More veterans are heading west to fight a new battle: Worsening wildfires
Sand and gravel crunched under the pounding boots of about 150 men and women walking and jogging on a recent rain-drenched morning at Paramount Ranch in the Santa Monica mountains.
The wildland firefighter hopefuls were tackling a fitness test. They had to cover three miles of outdoor terrain with a 45-pound pack on their chests in less than 45 minutes.
Firefighting instructor Sage Decker ran alongside the trainees. Decker helped fight the Lilac and Thomas fires in Southern California last year, one of thousands of firefighters who came from all over the country to respond to a record fire season in the state.
Some, like Decker, had faced difficult battles before: they were military veterans who transitioned from service in the armed forces to battling wildfires.
When Decker first got out of the army in 2000, he had trouble finding a career that provided the fulfillment of military service. “I was looking for jobs and I was doing some carpentry stuff,” he said. “I just wasn’t really happy with that.”
Decker’s brother hooked him up with a fire crew in Wyoming, and it stuck: he now has 16 years of wildfire response under his belt. “I think it’s a really good route to go. It provides stability, and just a good brotherhood,” he said.
Between fire seasons, he travels the country providing training through a program with the Bureau of Land Management and Team Rubicon, a non-profit veteran service organization that responds to natural disasters worldwide.
With firefighting, veterans “have a group of people that they’re with all the time, similar to a platoon or a battalion, Decker said. “We deploy together. Military service translates really well into work on a fire line.”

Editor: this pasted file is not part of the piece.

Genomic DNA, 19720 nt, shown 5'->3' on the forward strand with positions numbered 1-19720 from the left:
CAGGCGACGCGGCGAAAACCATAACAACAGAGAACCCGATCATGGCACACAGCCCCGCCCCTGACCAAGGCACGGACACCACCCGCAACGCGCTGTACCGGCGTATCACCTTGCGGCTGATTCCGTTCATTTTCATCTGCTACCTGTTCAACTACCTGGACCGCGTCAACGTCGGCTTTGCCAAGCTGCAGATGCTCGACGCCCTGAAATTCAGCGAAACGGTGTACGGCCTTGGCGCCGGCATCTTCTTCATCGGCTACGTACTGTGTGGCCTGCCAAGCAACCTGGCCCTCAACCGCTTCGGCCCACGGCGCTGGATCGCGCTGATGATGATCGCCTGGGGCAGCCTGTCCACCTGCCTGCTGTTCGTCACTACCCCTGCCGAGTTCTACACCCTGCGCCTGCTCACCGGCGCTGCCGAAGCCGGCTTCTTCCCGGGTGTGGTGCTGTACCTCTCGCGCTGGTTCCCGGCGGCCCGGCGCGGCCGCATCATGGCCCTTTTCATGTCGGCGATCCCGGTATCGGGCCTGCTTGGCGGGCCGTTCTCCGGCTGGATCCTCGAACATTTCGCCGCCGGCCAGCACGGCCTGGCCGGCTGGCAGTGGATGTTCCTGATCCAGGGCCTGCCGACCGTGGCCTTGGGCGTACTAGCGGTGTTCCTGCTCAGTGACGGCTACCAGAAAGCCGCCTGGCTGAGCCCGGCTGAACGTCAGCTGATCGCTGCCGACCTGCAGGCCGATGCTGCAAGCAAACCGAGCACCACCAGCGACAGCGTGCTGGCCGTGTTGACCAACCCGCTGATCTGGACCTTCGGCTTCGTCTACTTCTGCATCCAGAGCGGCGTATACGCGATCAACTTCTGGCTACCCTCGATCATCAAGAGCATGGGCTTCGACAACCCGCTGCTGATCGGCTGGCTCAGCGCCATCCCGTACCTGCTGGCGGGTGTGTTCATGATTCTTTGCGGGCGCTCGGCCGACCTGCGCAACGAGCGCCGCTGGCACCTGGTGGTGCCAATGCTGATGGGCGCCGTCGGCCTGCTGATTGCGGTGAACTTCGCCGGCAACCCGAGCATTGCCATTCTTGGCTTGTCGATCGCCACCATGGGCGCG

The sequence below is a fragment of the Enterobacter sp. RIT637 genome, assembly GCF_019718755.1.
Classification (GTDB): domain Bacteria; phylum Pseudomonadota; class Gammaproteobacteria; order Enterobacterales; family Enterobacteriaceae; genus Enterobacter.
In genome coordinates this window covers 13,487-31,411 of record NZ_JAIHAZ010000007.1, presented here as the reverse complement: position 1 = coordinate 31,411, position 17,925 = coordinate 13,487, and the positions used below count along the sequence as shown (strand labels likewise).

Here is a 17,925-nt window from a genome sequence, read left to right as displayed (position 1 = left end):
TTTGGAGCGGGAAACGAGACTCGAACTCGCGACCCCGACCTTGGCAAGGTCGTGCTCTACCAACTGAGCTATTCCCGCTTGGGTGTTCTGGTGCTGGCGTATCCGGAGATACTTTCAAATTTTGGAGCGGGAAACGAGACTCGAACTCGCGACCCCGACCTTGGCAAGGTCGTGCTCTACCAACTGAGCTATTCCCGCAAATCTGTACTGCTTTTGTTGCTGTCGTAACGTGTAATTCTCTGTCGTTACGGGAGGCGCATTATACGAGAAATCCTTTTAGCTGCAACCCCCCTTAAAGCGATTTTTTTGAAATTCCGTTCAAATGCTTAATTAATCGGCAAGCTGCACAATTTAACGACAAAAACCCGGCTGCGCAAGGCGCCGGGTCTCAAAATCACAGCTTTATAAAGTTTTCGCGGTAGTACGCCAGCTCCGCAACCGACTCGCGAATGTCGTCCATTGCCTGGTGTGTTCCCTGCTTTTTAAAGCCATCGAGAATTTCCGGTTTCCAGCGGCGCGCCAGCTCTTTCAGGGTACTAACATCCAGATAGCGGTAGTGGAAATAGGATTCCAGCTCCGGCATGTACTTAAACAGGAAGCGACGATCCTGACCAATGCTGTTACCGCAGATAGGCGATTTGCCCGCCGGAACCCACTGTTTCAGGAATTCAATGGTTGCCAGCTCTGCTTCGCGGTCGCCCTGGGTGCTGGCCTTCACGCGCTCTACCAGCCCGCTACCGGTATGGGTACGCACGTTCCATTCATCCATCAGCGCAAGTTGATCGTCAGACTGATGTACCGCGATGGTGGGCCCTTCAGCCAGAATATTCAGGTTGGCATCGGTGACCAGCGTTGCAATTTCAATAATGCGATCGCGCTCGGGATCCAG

Veterans who complete the Team Rubicon-BLM course earn their Wildland Firefighter Type II certification, allowing them to mobilize to assist federal agencies in responding to fire and to be paid as firefighters.
Fire agencies are looking to recruit more veterans like Decker, said John Asselin, spokesman with the BLM.
“Now we’re getting fires that are lasting longer into the year past the season, like the fires that were out here in December,” Asselin said. “So it’s really important that we have a pool of trained wildland firefighters.”
Then-Interior Secretary Sally Jewell first announced the Team Rubicon-BLM partnership in 2015. Jewell and Agriculture Secretary Tom Vilsack stressed the growing threat of catastrophic wildfires due to climate change and drought, and the need for federal agencies to strengthen the available workforce required to safely contain increasingly ferocious wildland fires in Western states.
To date, Team Rubicon and BLM have trained more than 900 firefighters. This year the program is significantly expanding: it’s on course to reach a total of nearly 2,000 trained wildland firefighters by the end of 2018.
Organizers say military veterans are a logical resource for fire agencies because they’re accustomed to the physical challenges of working long hours on tough terrain. “It’s unique fire fighting, because it’s not the same as fighting a structure fire,” Asselin said. “This is a much bigger area. It’s wildland fire, so it’s a huge area where you have to put large perimeters up.”